Looking to hear strategies of people buying in mid-tier cities where rental rates are high, however real estate pricing is even higher, meaning the mortgage payments eat up a lot of the cash flow. I'm an Atlanta native and have a 5/3 single family property just inside the perimeter I was able to score for 250K in decent shape, only minor repairs needed. My basic strategy is to buy these houses using primary residence financing and rent out the bedrooms to offset all expenses, even swing a profit (house hacking), until a year passes, move to the next house and repeat, keeping the other houses as rentals.
However, if you move more towards downtown, prices for larger single family homes with a decent number of bed/bathrooms (4/3 is my target or higher) are very expensive and easily hit 500K to over a million. With those prices, my strategy can't be sustainable downtown, and with appreciating markets, I'm not sure it will remain feasible on the edges of the perimeter either.
What are some strategies for building up a cash-flowing portfolio in markets where housing prices are too high to purchase and rent out?
As a side note, I'm considering looking at multifamily (up to quads to keep financing non-commercial) which may fetch higher rents, however, these prices are quite high as well.
There are some duplexes available for decent prices in Suburban city centers of Charlotte (like Concord, NC and Mooresville, NC) that still have some feasibility for this strategy. The key with acquiring these properties though is to buy off-market. If they hit the market, it's too late. These investments are red-hot, and way overpriced if word gets out that they're for sale. I would say connect with someone who can pursue the owner locally and wholesale it to you.
Also, and I've mentioned this in other threads.. Corporate rentals are a VERY under-rated investment. Sounds like you're not afraid to rent by the room, so corporate rentals should be easy to you. It would require furnishing (more up front investment), but the leases are usually 3-6 months and pay 3-4 times more than a traditional lease. Bank of America, Wells Fargo, and Lowes Corporate here in the area are some of the big players that cannot find enough corporate rentals, and are currently paying absurd prices for decent homes on AirBnb and HomeAway that are not even suited to their needs. There's tons of options, you just gotta know where to look and what to look for. Hit me up if you want to discuss more about that particular strategy.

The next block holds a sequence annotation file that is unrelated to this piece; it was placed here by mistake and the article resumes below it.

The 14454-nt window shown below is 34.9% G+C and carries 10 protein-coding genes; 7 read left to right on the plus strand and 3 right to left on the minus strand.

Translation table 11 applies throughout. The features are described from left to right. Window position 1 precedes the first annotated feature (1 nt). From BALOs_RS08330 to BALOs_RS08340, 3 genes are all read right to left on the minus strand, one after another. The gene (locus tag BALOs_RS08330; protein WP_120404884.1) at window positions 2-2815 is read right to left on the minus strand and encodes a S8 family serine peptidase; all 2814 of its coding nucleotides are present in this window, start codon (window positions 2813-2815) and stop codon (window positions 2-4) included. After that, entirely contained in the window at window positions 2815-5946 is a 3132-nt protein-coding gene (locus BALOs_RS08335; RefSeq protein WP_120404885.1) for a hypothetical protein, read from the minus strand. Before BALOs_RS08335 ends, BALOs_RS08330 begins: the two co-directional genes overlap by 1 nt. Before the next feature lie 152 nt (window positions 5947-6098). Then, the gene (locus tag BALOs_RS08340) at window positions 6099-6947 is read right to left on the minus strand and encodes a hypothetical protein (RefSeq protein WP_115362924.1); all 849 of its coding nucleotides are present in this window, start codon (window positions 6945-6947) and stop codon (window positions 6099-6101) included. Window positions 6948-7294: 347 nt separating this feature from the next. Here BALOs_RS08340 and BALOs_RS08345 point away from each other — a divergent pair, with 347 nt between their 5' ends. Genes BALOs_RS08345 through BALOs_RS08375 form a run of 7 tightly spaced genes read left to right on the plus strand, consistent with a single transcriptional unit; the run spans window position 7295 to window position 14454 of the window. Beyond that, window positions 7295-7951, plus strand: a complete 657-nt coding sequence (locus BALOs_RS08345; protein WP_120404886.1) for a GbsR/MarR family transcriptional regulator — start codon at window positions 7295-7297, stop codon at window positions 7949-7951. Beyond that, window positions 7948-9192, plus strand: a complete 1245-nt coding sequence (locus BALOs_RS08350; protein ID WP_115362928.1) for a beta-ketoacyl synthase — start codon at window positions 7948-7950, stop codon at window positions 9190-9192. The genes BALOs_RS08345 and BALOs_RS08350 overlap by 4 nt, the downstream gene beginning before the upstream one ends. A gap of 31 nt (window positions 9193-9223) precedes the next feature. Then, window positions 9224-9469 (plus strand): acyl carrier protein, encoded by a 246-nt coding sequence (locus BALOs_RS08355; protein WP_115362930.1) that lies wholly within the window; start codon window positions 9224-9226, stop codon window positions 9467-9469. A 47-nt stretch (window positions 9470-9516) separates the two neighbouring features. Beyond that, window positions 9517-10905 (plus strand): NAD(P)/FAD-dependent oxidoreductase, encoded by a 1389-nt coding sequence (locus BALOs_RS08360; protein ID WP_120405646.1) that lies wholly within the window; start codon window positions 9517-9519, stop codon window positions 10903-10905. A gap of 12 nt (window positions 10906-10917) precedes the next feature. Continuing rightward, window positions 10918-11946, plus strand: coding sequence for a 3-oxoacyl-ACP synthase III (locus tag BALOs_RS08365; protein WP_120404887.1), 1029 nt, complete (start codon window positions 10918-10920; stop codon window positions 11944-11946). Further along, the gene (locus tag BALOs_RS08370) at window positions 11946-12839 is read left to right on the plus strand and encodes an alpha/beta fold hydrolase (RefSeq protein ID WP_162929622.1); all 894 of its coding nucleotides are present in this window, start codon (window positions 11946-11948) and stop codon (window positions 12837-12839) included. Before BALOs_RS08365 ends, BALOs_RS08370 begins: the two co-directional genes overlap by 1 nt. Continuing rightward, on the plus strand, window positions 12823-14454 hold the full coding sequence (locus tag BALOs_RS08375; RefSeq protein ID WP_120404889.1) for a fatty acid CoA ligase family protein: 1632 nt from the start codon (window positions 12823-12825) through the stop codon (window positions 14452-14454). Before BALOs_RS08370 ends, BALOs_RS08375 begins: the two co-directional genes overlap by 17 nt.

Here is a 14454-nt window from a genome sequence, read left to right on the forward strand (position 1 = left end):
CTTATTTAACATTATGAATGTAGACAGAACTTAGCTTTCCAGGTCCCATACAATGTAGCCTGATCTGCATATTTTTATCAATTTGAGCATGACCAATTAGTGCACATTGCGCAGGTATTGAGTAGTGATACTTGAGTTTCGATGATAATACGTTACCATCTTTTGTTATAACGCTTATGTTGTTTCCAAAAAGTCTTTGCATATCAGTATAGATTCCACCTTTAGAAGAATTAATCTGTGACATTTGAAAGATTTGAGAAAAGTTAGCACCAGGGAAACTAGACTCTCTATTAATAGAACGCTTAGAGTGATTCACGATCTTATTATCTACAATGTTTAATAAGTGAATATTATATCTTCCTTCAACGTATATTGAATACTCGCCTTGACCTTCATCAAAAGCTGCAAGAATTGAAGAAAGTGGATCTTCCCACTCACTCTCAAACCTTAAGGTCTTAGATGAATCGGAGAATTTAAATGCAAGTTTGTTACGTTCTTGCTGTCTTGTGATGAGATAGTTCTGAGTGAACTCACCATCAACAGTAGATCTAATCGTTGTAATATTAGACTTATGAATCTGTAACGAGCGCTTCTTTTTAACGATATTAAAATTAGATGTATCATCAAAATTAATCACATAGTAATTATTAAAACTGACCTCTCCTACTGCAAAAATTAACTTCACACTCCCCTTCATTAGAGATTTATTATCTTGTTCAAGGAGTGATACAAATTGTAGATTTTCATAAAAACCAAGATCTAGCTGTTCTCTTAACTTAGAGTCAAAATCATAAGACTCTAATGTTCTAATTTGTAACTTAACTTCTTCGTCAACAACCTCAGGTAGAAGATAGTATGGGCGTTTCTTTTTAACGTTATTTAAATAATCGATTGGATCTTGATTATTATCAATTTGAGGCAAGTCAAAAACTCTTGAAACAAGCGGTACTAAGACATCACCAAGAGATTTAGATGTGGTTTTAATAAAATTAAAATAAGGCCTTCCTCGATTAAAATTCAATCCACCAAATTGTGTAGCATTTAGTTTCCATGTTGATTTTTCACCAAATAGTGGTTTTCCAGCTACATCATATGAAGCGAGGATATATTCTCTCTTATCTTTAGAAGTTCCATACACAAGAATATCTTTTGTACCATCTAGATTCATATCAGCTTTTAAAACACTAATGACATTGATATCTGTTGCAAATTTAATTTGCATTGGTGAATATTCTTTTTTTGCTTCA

From what I've read, finding and analyzing distressed properties or vacant ones is going to be your best bet. Trying to find absentee owners or landlords (Craigslist) who are wanting to get out of the game and maybe will price their properties accordingly could be a feasible option as well. Either way simply relying on the MLS or some tech savvy real estate agent to bring you a great deal is probably not going to be enough in a hot market such as Atlanta. Get out and tell people what you want to do and how you plan to do it and you'll find people will want to help. Feel free to reach out if you need anything and best of luck to you!